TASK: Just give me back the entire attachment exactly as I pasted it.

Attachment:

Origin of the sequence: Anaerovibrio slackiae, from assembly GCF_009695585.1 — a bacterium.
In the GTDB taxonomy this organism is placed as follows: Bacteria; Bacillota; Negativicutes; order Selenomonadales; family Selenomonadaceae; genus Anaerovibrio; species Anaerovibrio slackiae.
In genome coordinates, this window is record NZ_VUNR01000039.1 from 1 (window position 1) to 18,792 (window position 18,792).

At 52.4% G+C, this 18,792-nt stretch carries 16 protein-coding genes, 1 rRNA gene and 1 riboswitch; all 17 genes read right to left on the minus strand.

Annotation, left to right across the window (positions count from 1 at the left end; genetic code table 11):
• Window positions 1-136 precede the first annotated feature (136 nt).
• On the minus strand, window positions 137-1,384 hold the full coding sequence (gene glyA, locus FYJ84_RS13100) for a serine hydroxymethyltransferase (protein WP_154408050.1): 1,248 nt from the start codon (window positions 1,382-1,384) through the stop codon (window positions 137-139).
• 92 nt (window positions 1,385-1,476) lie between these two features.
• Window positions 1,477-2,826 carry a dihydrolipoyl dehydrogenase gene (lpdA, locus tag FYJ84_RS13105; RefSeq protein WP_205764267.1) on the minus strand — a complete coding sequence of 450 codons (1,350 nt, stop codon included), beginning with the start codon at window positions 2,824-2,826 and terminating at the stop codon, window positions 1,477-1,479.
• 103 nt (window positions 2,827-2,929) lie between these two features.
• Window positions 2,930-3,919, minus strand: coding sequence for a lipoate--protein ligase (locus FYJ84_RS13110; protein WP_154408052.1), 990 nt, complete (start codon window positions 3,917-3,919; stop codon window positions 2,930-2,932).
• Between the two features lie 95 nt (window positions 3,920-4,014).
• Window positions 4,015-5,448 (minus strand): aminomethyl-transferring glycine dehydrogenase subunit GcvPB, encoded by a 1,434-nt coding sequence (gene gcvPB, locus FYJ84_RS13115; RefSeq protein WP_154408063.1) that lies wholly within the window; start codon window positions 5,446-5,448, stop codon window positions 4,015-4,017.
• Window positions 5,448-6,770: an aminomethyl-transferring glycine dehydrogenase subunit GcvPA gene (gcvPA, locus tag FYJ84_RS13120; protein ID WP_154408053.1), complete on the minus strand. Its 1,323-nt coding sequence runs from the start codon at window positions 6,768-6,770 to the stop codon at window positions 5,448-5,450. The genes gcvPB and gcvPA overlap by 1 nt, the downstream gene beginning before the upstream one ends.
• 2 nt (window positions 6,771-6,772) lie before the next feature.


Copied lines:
Origin of the sequence: Anaerovibrio slackiae, from assembly GCF_009695585.1 — a bacterium.
In the GTDB taxonomy this organism is placed as follows: Bacteria; Bacillota; Negativicutes; order Selenomonadales; family Selenomonadaceae; genus Anaerovibrio; species Anaerovibrio slackiae.
In genome coordinates, this window is record NZ_VUNR01000039.1 from 1 (window position 1) to 18,792 (window position 18,792).

At 52.4% G+C, this 18,792-nt stretch carries 16 protein-coding genes, 1 rRNA gene and 1 riboswitch; all 17 genes read right to left on the minus strand.

Annotation, left to right across the window (positions count from 1 at the left end; genetic code table 11):
• Window positions 1-136 precede the first annotated feature (136 nt).
• On the minus strand, window positions 137-1,384 hold the full coding sequence (gene glyA, locus FYJ84_RS13100) for a serine hydroxymethyltransferase (protein WP_154408050.1): 1,248 nt from the start codon (window positions 1,382-1,384) through the stop codon (window positions 137-139).
• 92 nt (window positions 1,385-1,476) lie between these two features.
• Window positions 1,477-2,826 carry a dihydrolipoyl dehydrogenase gene (lpdA, locus tag FYJ84_RS13105; RefSeq protein WP_205764267.1) on the minus strand — a complete coding sequence of 450 codons (1,350 nt, stop codon included), beginning with the start codon at window positions 2,824-2,826 and terminating at the stop codon, window positions 1,477-1,479.
• 103 nt (window positions 2,827-2,929) lie between these two features.
• Window positions 2,930-3,919, minus strand: coding sequence for a lipoate--protein ligase (locus FYJ84_RS13110; protein WP_154408052.1), 990 nt, complete (start codon window positions 3,917-3,919; stop codon window positions 2,930-2,932).
• Between the two features lie 95 nt (window positions 3,920-4,014).
• Window positions 4,015-5,448 (minus strand): aminomethyl-transferring glycine dehydrogenase subunit GcvPB, encoded by a 1,434-nt coding sequence (gene gcvPB, locus FYJ84_RS13115; RefSeq protein WP_154408063.1) that lies wholly within the window; start codon window positions 5,446-5,448, stop codon window positions 4,015-4,017.
• Window positions 5,448-6,770: an aminomethyl-transferring glycine dehydrogenase subunit GcvPA gene (gcvPA, locus tag FYJ84_RS13120; protein ID WP_154408053.1), complete on the minus strand. Its 1,323-nt coding sequence runs from the start codon at window positions 6,768-6,770 to the stop codon at window positions 5,448-5,450. The genes gcvPB and gcvPA overlap by 1 nt, the downstream gene beginning before the upstream one ends.
• 2 nt (window positions 6,771-6,772) lie before the next feature.